In the first of a new weekly series here at East Village Times, Patrick Brewer puts the spotlight on Padres outfield prospect Nick Torres.
With names like Travis Jankowski, Hunter Renfroe and Manuel Margot at the top of Padres prospects lists, it is hard to overlook other outfield talents. One such talent is outfielder Nick Torres. Coming in at #29 on the Padres top prospect list according to MLB Pipeline, Torres falls behind the players mentioned above, as well as Rymer Liriano, Michael Gettys, Alex Dickerson, and even newly acquired Jabari Blash. Despite not getting as much attention as the other prospects, Torres has a lot of raw talent and had quite a breakout season in 2015.
Drafted in the fourth round of the 2014 draft, Torres is still only 22 years old fresh off his first full professional season of baseball. In his first professional season the results were uninspiring for Torres. However, he had a strong 2015 season, earning All Star recognition in the low Class A Midwest League. At this point, given he has only reached Single A, Torres is probably still at least two to three years away from being able to complete at the big league level.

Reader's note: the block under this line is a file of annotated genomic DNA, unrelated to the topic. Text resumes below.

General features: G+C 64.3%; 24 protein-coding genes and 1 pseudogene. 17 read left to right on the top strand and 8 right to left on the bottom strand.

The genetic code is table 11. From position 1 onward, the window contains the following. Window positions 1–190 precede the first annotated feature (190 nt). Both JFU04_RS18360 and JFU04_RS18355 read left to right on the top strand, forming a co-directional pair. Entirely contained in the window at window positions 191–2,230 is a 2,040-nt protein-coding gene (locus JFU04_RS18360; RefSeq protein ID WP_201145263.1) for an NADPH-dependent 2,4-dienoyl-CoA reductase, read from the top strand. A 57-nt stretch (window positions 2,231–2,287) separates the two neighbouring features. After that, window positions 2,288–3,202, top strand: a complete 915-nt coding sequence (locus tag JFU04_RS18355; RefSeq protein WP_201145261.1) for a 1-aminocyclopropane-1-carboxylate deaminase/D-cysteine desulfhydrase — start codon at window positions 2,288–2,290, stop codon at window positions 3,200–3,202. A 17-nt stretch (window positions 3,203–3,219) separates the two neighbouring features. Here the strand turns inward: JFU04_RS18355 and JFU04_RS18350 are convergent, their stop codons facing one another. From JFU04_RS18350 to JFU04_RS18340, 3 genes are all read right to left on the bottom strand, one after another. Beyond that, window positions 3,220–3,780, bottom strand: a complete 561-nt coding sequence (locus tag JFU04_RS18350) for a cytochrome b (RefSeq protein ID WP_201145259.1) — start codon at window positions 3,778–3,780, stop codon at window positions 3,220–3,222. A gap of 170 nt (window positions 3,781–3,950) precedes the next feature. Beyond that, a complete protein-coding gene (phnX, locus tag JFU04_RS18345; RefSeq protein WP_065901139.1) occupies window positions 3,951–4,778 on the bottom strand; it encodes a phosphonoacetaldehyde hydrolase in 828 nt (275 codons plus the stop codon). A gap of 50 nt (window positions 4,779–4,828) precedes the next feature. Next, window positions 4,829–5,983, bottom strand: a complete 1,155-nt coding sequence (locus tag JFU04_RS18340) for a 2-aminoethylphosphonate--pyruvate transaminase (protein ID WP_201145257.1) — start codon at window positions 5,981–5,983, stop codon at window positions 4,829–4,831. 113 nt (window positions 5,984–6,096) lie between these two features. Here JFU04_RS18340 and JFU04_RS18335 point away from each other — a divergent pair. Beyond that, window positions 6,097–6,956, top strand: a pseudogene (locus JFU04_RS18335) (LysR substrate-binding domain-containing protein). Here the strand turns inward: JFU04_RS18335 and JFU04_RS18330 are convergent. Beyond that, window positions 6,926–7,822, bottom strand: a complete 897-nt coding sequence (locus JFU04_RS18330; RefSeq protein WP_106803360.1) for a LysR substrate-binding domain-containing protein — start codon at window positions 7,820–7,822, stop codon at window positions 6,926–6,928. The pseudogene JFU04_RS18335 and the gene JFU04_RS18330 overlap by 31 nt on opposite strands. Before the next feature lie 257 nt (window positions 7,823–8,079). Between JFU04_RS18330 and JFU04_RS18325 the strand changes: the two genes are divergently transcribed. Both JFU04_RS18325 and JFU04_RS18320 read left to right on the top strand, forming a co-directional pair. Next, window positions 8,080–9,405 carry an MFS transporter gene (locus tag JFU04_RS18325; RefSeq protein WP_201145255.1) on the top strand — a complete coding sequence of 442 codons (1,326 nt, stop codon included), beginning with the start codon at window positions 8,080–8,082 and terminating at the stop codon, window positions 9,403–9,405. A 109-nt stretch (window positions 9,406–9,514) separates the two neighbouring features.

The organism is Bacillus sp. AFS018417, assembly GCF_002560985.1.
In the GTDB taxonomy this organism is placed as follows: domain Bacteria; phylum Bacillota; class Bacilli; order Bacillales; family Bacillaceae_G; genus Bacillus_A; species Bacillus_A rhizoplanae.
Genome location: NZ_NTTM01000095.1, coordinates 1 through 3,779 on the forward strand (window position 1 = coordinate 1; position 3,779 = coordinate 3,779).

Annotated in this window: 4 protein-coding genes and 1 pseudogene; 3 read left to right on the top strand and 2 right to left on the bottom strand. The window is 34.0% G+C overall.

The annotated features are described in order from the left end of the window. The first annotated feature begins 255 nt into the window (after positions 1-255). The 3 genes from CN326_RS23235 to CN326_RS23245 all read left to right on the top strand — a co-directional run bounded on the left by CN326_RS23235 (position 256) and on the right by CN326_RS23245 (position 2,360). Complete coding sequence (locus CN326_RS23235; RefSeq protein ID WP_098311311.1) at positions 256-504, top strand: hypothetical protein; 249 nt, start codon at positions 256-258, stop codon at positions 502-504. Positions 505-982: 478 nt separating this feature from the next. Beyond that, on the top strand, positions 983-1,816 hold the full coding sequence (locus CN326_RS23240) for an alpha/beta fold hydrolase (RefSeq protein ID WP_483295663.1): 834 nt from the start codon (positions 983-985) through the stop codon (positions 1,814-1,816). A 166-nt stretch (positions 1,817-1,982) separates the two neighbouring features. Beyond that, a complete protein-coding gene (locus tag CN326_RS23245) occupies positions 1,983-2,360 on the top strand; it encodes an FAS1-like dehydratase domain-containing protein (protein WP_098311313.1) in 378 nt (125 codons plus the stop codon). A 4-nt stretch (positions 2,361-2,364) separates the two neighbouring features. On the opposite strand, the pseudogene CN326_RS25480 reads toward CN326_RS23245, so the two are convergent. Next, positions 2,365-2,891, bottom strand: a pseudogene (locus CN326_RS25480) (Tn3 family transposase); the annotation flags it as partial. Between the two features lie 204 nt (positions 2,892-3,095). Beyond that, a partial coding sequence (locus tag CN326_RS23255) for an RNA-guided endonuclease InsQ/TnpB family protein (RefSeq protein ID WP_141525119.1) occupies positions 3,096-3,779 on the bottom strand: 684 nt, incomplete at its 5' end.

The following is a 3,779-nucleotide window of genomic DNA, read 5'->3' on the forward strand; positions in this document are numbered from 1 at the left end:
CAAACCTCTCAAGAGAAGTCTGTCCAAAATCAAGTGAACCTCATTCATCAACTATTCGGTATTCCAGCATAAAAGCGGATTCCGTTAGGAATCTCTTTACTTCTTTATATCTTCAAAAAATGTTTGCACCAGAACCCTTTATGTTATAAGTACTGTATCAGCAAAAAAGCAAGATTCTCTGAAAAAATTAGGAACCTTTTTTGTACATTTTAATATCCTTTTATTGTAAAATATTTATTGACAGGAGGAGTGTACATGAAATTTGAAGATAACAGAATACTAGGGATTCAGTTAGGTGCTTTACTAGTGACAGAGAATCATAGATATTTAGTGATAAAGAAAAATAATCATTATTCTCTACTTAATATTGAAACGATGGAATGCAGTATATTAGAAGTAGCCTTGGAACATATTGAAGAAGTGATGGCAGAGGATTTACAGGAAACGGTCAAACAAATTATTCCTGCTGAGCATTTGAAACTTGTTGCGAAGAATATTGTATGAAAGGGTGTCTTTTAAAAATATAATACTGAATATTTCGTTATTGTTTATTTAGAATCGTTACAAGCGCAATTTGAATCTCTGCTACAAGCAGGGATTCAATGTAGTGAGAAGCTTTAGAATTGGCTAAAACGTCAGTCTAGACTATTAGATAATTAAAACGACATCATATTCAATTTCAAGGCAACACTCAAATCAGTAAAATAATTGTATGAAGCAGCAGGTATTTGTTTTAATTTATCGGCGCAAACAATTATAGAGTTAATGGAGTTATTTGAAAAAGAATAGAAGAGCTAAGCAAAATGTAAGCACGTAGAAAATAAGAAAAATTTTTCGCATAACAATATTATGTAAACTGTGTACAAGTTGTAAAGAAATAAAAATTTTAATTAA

While his numbers in 2014 were pedestrian for all intents and purposes, 2015 was a great all around season for Torres. Torres split time between Rookie ball, A ball and High A ball in 2015, playing in 21, 77, and 52 games respectively. As seen above, Torres was most successful in A ball, slashing .326/.378/.462 with a wRC+ of 143 overall. Following his promotion to High A ball in the second half of the season, Torres struggled, only slashing .275/.316 /.408 with a wRC+ of only 96.
Despite his struggles after his promotion, Torres still has his strong performance from earlier in the season to build on. In only his first professional season, both Torres and the Padres organization will take those numbers. Drafted out of college for his power potential, that potential has not translated well to the professional level so far, as Torres only hit seven home runs in over 600 plate appearances in 2015. In the field, Torres profiles as a below average runner with nothing more than average defensive skills, most likely fitting best as a left fielder given his below average arm. It’s clear that Torres value as a bench option, or perhaps as a starter, lies mostly in his offensive performance.
Scouting grades: Hit: 50 | Power: 45 | Run: 40 | Arm: 50 | Field: 50 | Overall: 40
Based on his scouting grades above, which make use of the 20-80 scale, Torres rates at, or slightly below, average in all five position player measurements. With an overall score of 40, at this point Torres ranks as nothing more than a bench player. At current, given both his college and professional performance, Torres most likely profiles as either a fourth outfielder or platoon option. Obviously there is the potential for something greater than that, but right now that looks like Torres ceiling. However, at only 22 years old fresh off his first full professional season, Torres has plenty of room to grow as a player.